85. Chong, J., Wishart, D. S. & Xia, J. Using MetaboAnalyst 4.0 for comprehensive and integrative metabolomics data analysis. Curr. Protoc. Bioinformatics 68, e86 (2019).

    PubMed  Google Scholar 

Download references

Acknowledgements

We thank current and former members in Gary Stacey laboratory, especially Jeongmin Choi and Kiwamu Tanaka for generating the EMS mutant population. We thank O. Rahul Patharkar for aiding the data analysis of the Illumina sequencing results. We thank Cuong Xuan Nguyen for providing the CRISPR vectors in this research. Research was supported by the National Institute of General Medical Sciences of the National Institutes of Health (grant no. R01GM121445), the Next-Generation BioGreen 21 Program Systems and Synthetic Agrobiotech Center, Rural Development Administration, Republic of Korea (grant no. PJ01325403) and through the 3rd call of the ERA-NET for Coordinating Action in Plant Sciences, with funding from the US National Science Foundation (grant 1826803). Metabolic analysis was performed using EMSL (grid.436923.9), a DOE Office of Science User Facility sponsored by the Office of Biological and Environmental Research.

Author information

Authors and Affiliations

Authors

Contributions

S.H.C designed and performed most of the experiments and wrote the manuscript. K.T. performed the mass spectrometry and edited the manuscript. D.K. performed bimolecular fluorescence complementation assay and edited the manuscript. P.H.V. and C.H.L. performed enzyme assay. P.P.H., A.R.U. and L.P.T. performed metabolite analysis. S.E. analyzed metabolites data. G.S. supervised the study and edited the manuscript.

Corresponding author

Correspondence to Gary Stacey.

Ethics declarations

Competing interests

The authors declare no competing interests.

Peer review

Peer review information

Nature Communications thanks Stephen Chivasa, Stéphan Dorey and the other, anonymous, reviewer(s) for their contribution to the peer review of this work.

Additional information

Publisher’s note Springer Nature remains neutral with regard to jurisdictional claims in published maps and institutional affiliations.

Supplementary information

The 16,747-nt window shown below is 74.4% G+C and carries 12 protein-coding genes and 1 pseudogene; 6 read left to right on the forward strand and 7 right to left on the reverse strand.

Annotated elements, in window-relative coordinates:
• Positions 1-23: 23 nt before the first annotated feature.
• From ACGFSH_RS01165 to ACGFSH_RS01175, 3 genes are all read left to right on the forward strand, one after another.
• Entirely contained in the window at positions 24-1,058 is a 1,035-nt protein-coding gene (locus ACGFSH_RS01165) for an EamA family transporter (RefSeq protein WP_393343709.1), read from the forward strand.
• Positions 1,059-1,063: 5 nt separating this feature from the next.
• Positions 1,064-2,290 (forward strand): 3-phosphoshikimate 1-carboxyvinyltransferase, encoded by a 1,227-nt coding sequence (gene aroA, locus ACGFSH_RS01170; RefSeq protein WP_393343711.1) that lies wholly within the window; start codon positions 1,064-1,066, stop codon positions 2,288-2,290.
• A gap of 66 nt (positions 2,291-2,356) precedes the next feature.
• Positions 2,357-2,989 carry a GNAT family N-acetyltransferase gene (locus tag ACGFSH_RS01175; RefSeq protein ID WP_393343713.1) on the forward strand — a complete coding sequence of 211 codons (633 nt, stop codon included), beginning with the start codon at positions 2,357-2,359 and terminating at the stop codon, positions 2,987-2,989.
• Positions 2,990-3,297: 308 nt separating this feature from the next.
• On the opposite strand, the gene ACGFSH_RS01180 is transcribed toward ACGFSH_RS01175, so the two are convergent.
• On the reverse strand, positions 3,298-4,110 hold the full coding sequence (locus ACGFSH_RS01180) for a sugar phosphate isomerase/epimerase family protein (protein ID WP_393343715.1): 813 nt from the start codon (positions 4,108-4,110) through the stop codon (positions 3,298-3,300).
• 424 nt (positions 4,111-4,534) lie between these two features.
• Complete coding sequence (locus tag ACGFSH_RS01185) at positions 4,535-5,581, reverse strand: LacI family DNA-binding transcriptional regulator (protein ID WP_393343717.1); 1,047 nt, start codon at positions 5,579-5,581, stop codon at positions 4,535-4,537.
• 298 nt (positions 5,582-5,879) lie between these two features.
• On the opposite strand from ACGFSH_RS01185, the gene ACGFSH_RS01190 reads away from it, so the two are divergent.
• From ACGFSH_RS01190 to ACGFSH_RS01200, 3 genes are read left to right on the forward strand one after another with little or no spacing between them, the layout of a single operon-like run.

Source data

Rights and permissions

Open Access This article is licensed under a Creative Commons Attribution 4.0 International License, which permits use, sharing, adaptation, distribution and reproduction in any medium or format, as long as you give appropriate credit to the original author(s) and the source, provide a link to the Creative Commons license, and indicate if changes were made. The images or other third party material in this article are included in the article’s Creative Commons license, unless indicated otherwise in a credit line to the material. If material is not included in the article’s Creative Commons license and your intended use is not permitted by statutory regulation or exceeds the permitted use, you will need to obtain permission directly from the copyright holder. To view a copy of this license, visit http://creativecommons.org/licenses/by/4.0/.

Reprints and Permissions

About this article

Verify currency and authenticity via CrossMark

Cite this article

Cho, SH., Tóth, K., Kim, D. et al. Activation of the plant mevalonate pathway by extracellular ATP. Nat Commun 13, 450 (2022). https://doi.org/10.1038/s41467-022-28150-w

Download citation

  • Received:

  • Accepted:

  • Published:

  • DOI: https://doi.org/10.1038/s41467-022-28150-w

Comments

By submitting a comment you agree to abide by our Terms and Community Guidelines. If you find something abusive or that does not comply with our terms or guidelines please flag it as inappropriate.

Search

Quick links

Nature Briefing

Sign up for the Nature Briefing newsletter — what matters in science, free to your inbox daily.

Get the most important science stories of the day, free in your inbox. Sign up for Nature Briefing